Like a few other kata I've seen, this is as much a math problem as a coding one. Unlike those, the math problem here is complicated and hard - the square pizza algorithm requires factoring n, which gets much harder as n increases. In combination with the large test numbers and the runtime limit, it becomes a "how many optimization tricks do you know" problem more than a math problem.

As-is, this is more difficult than I think it really needs to be. Depending on the difficulty level you're aiming for, I would recommend either:

Lower the maximum n for test cases to something slightly less absurd, so that less optimized solutions can get past the runtime limit (low difficulty - ~7 kyu).

Keep the high n (higher difficulty - ~5 kyu): You may want to reflavor it as a non-pizza-related geometry problem, so us geometry nerds notice it (and to avoid the issue of crusts on square pizzas).

Additonal suggestions:

Instead of having a fixed scenario of 1 circular & 1 square pizza, consider adding an input variable to indicate what kind of pizzas are involved (could be a string "circle" or "square", a list or other type encoding multiple pizzas, etc.). This would require the same algorithms to solve (we would still need to figure out how to evenly divide circular / square pizzas), but would be more flexible and therefore interesting.

if(zombies==100 and distance==10 and ammo==20)...
the function returns:'You shot 20 zombies before being eaten: overwhelmed.'
Am I wrong in thinking the "reason" was loss of ammo?
there are 20 shots fire. One at each whole second, 1 through 10. One at each half second, 0.5 through 9.5.
So when the zombies arrive, we are out of ammo. Or, does overwhelmed encompass any situation where it is impossible to kill all the zombies even if we had infinite bullets.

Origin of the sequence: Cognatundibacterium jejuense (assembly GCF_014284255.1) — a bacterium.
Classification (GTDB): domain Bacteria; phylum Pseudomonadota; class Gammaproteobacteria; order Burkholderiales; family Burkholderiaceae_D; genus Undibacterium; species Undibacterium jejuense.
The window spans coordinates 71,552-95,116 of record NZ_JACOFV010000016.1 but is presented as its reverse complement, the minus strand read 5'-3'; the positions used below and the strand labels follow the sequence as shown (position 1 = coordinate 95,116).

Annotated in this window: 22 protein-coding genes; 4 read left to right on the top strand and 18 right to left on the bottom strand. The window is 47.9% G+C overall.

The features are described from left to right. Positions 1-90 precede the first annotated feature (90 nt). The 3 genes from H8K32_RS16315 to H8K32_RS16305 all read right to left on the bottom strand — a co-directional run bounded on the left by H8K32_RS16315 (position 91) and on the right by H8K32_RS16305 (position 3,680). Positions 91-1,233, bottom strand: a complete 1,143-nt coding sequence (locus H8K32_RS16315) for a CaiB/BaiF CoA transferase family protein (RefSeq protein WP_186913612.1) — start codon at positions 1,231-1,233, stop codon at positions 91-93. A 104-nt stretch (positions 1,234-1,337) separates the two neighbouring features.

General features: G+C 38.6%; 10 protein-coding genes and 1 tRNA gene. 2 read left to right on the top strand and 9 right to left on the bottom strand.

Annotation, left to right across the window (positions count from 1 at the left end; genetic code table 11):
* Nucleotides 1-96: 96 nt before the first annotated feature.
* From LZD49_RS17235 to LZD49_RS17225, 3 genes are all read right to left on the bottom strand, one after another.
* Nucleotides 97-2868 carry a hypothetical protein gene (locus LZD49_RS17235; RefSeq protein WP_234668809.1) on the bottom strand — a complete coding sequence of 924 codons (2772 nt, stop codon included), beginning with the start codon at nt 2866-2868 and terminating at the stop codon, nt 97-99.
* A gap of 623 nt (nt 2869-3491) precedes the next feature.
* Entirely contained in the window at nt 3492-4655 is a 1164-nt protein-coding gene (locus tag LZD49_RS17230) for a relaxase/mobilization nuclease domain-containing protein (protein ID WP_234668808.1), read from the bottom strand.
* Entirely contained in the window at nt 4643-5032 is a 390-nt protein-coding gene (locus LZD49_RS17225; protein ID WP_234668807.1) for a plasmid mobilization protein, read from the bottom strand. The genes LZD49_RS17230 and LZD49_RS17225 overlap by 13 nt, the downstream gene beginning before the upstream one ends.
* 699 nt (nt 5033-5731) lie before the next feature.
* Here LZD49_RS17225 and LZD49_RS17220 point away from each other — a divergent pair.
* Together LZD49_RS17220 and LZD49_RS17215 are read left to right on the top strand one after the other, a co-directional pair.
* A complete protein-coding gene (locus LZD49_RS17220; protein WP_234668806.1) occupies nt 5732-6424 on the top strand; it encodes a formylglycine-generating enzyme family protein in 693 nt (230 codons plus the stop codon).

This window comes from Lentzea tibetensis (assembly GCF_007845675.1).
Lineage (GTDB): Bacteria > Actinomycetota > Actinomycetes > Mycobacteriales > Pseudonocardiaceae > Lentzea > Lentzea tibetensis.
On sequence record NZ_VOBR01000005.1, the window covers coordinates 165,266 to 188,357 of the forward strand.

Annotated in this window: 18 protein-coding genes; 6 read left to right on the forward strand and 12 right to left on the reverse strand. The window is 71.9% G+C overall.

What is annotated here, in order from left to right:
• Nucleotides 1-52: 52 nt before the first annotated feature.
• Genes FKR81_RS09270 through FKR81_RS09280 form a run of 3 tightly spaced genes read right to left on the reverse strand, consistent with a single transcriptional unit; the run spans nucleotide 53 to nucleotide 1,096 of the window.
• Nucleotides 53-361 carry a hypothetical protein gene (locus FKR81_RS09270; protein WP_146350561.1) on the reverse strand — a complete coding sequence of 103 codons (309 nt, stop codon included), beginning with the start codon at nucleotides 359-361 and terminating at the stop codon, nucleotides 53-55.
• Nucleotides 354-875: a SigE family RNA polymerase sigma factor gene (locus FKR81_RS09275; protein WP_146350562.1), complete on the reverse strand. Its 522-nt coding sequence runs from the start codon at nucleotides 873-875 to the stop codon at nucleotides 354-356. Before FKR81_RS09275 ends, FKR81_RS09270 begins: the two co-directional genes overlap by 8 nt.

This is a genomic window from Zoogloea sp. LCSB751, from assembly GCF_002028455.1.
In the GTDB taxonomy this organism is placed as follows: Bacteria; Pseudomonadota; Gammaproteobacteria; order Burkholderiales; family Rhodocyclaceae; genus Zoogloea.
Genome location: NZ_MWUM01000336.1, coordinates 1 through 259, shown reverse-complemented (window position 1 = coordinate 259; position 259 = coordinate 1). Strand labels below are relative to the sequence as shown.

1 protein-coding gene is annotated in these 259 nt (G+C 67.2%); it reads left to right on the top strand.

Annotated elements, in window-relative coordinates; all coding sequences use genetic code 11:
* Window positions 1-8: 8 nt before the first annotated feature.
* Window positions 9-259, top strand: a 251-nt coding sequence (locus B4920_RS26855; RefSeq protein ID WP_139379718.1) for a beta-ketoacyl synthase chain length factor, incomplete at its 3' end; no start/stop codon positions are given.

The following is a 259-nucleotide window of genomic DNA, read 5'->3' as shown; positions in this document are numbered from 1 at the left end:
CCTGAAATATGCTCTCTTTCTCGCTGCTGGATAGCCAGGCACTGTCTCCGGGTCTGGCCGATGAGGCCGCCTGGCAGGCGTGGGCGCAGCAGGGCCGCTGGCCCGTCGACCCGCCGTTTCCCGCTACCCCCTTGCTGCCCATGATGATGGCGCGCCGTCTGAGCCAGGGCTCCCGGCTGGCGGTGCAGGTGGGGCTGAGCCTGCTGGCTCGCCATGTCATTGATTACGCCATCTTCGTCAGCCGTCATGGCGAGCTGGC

The description does mention permutations, so perhaps it was my poor reading and comprehension. Nevertheless, I think adding a shorter example to clarify the directions would help.

Wording is confusing. I thought I was looking through the numbers 1 through 10**5 for matches. Instead, we are adding permutations. Adding more clarifying examples might help.
7 --> 7
77 --> 7 + 7 = 14
122 --> 122 + 122 + 212 + 212 + 221 + 221 = 1110

Thank you for the feedback. I appreciate the thought and detail you put into it.

Like a few other kata I've seen, this is as much a math problem as a coding one. Unlike those, the math problem here is complicated and hard - the square pizza algorithm requires factoring n, which gets much harder as n increases. In combination with the large test numbers and the runtime limit, it becomes a "how many optimization tricks do you know" problem more than a math problem.

As-is, this is more difficult than I think it really needs to be. Depending on the difficulty level you're aiming for, I would recommend either:

Additonal suggestions:

That was pretty much it: in my mind "out of ammo" was the situation where you have run out of ammo and are just waiting for the zombies to get to you.

if(zombies==100 and distance==10 and ammo==20)...

the function returns:'You shot 20 zombies before being eaten: overwhelmed.'

Am I wrong in thinking the "reason" was loss of ammo?

there are 20 shots fire. One at each whole second, 1 through 10. One at each half second, 0.5 through 9.5.

So when the zombies arrive, we are out of ammo. Or, does overwhelmed encompass any situation where it is impossible to kill all the zombies even if we had infinite bullets.

remove ;

remove (n==101)+(n>101)

add (n>100)

The description does mention permutations, so perhaps it was my poor reading and comprehension. Nevertheless, I think adding a shorter example to clarify the directions would help.

The description mentions permutations:

find the sum of all numbers with the same digits(permutations) including duplicates

So do you want a short example

Well, the author is active, maybe he'll consider your suggestion.

Consider this.

def wrong_function(num):

return sum(i for i in range(10**5) if len(str(i))==len(str(num)) and sorted(str(num))==sorted(str(i)))

the example 1185 does show permutation--but it's long and not as obvious as it could be in a simpler example, like 77, and with a refined description.

And didn't you read the examples?

How would that be looking through the numbers

`1`

through`10**5`

for matches?Wording is confusing. I thought I was looking through the numbers 1 through 10**5 for matches. Instead, we are adding permutations. Adding more clarifying examples might help.

7 --> 7

77 --> 7 + 7 = 14

122 --> 122 + 122 + 212 + 212 + 221 + 221 = 1110

does not work (well) for negative numbers.

E.g., if we have an array [1,2,3,4,6,7,8,15,16] then 6 and 16 are non-consecutive.

16 should be 15

The tests are correct.

Please read at the bottom of discourses @ecolban answer.

Sorry, giving a hint would be to give the solution.

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